Cable TV: Not as Big a Loser as Everyone Believes
Craig Moffett, principal and senior analyst at MoffetNathanson, said in a research note published Wednesday that subscriber losses are not evenly distributed. Satellite providers like Dish Network Corp. (NASDAQ: DISH) and DirecTV, now part of AT&T Inc. (NYSE: T), took the biggest hit and telcos like Verizon Communications Inc. (NYSE: VZ) and AT&T were hit hard too.
Cable providers, however, did much better Moffett is reported to have said:
Cable isn’t just holding its own, it is dramatically improving video even as the sector has trended down. … Still, Cable’s advantages are becoming clearer even as sector contraction accelerates.
Pay TV lost a net 625,000 subscribers in the second quarter, the largest-ever loss in the sector. However, FierceCable cites SNL Kagan as reporting a gain of 608,000 high-speed data customers for the cable companies in the second-quarter, the biggest second-quarter increase since 2008. Said Moffett:
Although we acknowledge that there could certainly be additional downside to subscriber numbers, through increased cord cutting and adoption of OTT [over-the-top] substitutes, we think that the risks are relatively low for now, particularly to cable, given its ability to leverage its competitive broadband product …”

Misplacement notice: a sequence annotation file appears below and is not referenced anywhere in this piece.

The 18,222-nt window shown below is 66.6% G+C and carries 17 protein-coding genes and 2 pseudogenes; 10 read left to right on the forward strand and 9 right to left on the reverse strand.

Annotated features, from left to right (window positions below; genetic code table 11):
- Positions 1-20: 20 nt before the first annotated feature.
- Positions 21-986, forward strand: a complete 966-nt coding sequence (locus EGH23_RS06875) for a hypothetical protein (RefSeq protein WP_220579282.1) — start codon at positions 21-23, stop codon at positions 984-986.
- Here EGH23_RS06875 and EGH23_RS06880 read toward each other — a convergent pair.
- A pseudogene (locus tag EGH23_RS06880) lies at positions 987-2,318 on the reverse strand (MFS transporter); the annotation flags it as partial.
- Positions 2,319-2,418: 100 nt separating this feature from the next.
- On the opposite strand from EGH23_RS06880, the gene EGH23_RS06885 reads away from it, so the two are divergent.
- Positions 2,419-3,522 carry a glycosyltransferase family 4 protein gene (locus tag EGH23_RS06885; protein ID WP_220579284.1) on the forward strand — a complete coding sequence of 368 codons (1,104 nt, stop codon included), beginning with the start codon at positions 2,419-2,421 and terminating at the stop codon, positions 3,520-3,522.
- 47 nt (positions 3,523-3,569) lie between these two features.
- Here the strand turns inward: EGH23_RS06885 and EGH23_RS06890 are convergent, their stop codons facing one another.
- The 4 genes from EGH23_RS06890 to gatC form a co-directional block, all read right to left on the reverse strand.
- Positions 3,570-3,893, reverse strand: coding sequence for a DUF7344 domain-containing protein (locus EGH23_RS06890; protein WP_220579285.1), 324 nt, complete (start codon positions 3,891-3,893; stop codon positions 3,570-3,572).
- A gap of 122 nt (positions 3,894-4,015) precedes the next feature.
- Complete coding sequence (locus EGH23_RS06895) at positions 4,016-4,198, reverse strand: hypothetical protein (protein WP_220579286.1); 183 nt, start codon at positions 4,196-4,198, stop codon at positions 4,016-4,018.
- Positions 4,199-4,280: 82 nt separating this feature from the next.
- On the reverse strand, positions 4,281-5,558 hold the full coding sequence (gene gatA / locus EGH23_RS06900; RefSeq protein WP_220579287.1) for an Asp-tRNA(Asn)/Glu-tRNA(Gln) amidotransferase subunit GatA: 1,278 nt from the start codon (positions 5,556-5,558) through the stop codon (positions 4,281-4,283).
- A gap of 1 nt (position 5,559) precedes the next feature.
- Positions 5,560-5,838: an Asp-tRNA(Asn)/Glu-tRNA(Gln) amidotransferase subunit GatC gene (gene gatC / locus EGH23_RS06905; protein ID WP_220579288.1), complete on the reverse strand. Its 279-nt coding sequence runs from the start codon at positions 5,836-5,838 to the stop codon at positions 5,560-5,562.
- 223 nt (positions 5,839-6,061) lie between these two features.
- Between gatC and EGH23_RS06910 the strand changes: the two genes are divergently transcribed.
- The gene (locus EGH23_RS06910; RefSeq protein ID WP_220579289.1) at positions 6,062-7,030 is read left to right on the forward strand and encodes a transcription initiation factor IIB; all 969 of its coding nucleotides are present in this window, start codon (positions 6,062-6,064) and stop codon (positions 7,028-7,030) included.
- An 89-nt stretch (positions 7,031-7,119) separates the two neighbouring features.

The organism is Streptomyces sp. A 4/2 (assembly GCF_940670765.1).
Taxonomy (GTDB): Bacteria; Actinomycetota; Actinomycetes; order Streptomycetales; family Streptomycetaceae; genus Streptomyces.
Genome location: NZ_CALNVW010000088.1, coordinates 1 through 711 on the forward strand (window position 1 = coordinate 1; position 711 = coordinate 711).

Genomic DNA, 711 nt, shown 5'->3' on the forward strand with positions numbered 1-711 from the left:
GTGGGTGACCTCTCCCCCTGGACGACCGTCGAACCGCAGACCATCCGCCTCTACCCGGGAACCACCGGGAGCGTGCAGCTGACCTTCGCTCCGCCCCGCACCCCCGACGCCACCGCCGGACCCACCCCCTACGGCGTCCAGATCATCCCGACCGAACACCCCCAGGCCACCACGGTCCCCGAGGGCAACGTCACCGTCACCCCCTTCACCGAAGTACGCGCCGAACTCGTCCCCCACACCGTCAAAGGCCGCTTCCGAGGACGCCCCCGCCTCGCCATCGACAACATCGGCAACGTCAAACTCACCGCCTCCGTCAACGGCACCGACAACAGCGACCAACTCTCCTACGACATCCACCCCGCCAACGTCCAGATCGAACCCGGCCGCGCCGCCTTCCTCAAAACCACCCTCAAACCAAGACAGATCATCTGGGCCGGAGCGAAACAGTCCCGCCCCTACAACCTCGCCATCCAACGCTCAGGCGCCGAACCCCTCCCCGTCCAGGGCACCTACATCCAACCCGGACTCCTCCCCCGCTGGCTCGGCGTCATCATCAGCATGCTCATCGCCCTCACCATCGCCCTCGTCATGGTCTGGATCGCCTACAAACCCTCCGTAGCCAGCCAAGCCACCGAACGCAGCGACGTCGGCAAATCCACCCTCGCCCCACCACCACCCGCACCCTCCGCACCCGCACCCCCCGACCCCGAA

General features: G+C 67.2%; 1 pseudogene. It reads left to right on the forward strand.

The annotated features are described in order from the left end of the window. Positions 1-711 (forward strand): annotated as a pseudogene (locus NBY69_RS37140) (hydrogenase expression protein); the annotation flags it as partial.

Wells Fargo analyst Marci Ryvicker also noted the investor shift away from content companies and toward distribution companies. She also said:
What seems to have really shaken the market is the fact that we are finally seeing the fraying of the television ecosystem in affiliate fees — which is just tough, as subscription revenue is supposed to be the most stable and the highest margin of any media-type revenue stream.
Both MoffettNathanson and Wells Fargo like Charter Communications Inc. (NASDAQ: CHTR), Comcast Corp. (NYSE: CMCSA) and Time Warner Cable Inc. (NYSE: TWC). Wells Fargo also likes Dish Network but, as FierceCable noted, has “moved to the sidelines” CBS, Disney and Fox.